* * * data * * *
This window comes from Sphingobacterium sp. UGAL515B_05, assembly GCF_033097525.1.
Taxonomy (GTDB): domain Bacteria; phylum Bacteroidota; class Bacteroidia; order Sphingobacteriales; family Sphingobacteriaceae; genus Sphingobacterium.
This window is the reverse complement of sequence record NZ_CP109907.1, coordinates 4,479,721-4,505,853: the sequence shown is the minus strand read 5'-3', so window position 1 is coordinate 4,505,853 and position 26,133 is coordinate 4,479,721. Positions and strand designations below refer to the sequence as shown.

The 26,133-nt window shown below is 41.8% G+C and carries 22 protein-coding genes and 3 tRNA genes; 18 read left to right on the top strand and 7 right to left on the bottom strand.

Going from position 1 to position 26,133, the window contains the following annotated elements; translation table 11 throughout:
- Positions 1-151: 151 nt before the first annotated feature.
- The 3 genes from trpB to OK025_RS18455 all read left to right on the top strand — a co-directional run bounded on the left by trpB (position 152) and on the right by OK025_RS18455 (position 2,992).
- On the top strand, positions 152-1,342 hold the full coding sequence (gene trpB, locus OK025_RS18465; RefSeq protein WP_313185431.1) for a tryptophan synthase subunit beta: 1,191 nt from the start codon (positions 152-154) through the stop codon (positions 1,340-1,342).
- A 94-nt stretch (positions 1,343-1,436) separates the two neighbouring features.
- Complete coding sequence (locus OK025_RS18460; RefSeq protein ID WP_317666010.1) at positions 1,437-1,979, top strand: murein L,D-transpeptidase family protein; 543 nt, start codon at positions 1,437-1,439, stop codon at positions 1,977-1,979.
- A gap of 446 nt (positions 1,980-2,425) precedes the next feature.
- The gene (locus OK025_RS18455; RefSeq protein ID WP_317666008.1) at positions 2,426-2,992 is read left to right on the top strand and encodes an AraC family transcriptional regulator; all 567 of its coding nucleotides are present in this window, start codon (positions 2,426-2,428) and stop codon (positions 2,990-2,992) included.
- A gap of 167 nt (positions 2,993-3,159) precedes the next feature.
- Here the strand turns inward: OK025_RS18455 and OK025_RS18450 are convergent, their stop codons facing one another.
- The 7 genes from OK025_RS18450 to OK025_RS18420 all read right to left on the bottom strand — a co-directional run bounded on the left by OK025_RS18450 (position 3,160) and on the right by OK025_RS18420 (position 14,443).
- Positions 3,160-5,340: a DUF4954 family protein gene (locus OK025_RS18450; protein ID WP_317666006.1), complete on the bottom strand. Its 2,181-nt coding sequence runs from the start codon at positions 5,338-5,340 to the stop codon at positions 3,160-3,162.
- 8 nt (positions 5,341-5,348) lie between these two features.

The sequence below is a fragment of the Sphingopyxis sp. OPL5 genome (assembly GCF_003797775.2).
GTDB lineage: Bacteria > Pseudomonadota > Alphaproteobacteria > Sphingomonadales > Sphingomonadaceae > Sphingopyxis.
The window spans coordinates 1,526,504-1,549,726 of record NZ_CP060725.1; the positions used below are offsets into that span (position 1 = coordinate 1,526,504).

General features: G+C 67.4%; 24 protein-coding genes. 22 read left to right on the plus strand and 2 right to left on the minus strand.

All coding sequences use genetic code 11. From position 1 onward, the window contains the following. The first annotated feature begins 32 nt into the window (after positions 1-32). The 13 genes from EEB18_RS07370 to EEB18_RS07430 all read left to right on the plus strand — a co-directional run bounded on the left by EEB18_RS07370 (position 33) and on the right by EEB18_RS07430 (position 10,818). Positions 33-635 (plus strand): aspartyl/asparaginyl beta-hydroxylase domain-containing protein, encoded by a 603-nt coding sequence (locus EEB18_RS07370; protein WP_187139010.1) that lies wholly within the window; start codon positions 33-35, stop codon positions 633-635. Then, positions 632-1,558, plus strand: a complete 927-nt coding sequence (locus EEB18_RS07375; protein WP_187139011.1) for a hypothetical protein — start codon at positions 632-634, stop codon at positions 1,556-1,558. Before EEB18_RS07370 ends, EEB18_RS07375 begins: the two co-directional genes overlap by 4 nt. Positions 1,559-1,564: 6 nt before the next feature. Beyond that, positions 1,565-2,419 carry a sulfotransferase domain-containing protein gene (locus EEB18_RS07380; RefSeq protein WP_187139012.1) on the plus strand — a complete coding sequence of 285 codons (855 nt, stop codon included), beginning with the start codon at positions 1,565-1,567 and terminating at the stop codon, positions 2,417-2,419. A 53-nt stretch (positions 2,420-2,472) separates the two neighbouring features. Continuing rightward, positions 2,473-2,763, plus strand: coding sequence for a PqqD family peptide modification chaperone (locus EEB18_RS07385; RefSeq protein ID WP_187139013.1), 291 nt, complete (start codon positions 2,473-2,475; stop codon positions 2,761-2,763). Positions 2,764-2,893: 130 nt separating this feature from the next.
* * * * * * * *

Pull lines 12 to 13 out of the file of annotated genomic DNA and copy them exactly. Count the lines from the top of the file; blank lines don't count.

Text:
- The gene (locus OK025_RS18455; RefSeq protein ID WP_317666008.1) at positions 2,426-2,992 is read left to right on the top strand and encodes an AraC family transcriptional regulator; all 567 of its coding nucleotides are present in this window, start codon (positions 2,426-2,428) and stop codon (positions 2,990-2,992) included.
- A gap of 167 nt (positions 2,993-3,159) precedes the next feature.